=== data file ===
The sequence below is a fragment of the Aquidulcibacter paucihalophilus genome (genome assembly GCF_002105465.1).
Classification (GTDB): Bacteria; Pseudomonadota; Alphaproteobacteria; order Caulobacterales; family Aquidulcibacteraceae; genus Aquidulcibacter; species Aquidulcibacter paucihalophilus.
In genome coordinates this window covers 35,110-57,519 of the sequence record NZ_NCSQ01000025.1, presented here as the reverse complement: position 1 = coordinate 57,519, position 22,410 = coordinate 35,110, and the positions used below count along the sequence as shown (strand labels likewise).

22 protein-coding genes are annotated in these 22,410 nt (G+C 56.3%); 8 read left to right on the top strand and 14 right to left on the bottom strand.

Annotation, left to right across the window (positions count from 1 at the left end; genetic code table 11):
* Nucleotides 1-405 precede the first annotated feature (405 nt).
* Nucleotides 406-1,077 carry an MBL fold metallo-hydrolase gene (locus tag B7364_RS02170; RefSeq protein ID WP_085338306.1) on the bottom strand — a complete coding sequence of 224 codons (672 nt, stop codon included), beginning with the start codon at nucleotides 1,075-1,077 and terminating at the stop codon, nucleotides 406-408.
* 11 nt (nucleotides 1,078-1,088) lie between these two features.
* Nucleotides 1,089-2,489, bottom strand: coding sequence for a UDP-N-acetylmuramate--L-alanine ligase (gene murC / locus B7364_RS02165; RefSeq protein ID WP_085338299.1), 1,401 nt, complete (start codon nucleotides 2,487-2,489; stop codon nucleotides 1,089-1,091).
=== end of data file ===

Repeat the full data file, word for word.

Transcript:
The sequence below is a fragment of the Aquidulcibacter paucihalophilus genome (genome assembly GCF_002105465.1).
Classification (GTDB): Bacteria; Pseudomonadota; Alphaproteobacteria; order Caulobacterales; family Aquidulcibacteraceae; genus Aquidulcibacter; species Aquidulcibacter paucihalophilus.
In genome coordinates this window covers 35,110-57,519 of the sequence record NZ_NCSQ01000025.1, presented here as the reverse complement: position 1 = coordinate 57,519, position 22,410 = coordinate 35,110, and the positions used below count along the sequence as shown (strand labels likewise).

22 protein-coding genes are annotated in these 22,410 nt (G+C 56.3%); 8 read left to right on the top strand and 14 right to left on the bottom strand.

Annotation, left to right across the window (positions count from 1 at the left end; genetic code table 11):
* Nucleotides 1-405 precede the first annotated feature (405 nt).
* Nucleotides 406-1,077 carry an MBL fold metallo-hydrolase gene (locus tag B7364_RS02170; RefSeq protein ID WP_085338306.1) on the bottom strand — a complete coding sequence of 224 codons (672 nt, stop codon included), beginning with the start codon at nucleotides 1,075-1,077 and terminating at the stop codon, nucleotides 406-408.
* 11 nt (nucleotides 1,078-1,088) lie between these two features.
* Nucleotides 1,089-2,489, bottom strand: coding sequence for a UDP-N-acetylmuramate--L-alanine ligase (gene murC / locus B7364_RS02165; RefSeq protein ID WP_085338299.1), 1,401 nt, complete (start codon nucleotides 2,487-2,489; stop codon nucleotides 1,089-1,091).